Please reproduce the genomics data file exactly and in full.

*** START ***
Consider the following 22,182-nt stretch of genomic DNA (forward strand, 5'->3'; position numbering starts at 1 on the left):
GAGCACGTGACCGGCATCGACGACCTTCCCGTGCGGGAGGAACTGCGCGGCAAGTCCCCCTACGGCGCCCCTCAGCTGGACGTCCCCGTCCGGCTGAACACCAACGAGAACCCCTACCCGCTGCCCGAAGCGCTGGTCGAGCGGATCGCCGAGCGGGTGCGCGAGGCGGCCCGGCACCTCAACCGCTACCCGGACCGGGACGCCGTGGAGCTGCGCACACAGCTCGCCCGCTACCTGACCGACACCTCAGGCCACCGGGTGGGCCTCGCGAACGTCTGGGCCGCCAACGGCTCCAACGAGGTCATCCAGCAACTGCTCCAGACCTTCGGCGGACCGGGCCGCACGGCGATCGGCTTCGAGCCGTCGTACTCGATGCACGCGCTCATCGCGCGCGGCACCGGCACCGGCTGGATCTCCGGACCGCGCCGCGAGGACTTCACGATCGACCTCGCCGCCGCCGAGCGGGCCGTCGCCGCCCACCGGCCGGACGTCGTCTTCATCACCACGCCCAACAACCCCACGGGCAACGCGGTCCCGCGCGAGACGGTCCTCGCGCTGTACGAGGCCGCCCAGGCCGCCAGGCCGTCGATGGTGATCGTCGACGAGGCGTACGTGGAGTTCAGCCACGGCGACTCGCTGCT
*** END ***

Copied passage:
Consider the following 22,182-nt stretch of genomic DNA (forward strand, 5'->3'; position numbering starts at 1 on the left):
GAGCACGTGACCGGCATCGACGACCTTCCCGTGCGGGAGGAACTGCGCGGCAAGTCCCCCTACGGCGCCCCTCAGCTGGACGTCCCCGTCCGGCTGAACACCAACGAGAACCCCTACCCGCTGCCCGAAGCGCTGGTCGAGCGGATCGCCGAGCGGGTGCGCGAGGCGGCCCGGCACCTCAACCGCTACCCGGACCGGGACGCCGTGGAGCTGCGCACACAGCTCGCCCGCTACCTGACCGACACCTCAGGCCACCGGGTGGGCCTCGCGAACGTCTGGGCCGCCAACGGCTCCAACGAGGTCATCCAGCAACTGCTCCAGACCTTCGGCGGACCGGGCCGCACGGCGATCGGCTTCGAGCCGTCGTACTCGATGCACGCGCTCATCGCGCGCGGCACCGGCACCGGCTGGATCTCCGGACCGCGCCGCGAGGACTTCACGATCGACCTCGCCGCCGCCGAGCGGGCCGTCGCCGCCCACCGGCCGGACGTCGTCTTCATCACCACGCCCAACAACCCCACGGGCAACGCGGTCCCGCGCGAGACGGTCCTCGCGCTGTACGAGGCCGCCCAGGCCGCCAGGCCGTCGATGGTGATCGTCGACGAGGCGTACGTGGAGTTCAGCCACGGCGACTCGCTGCT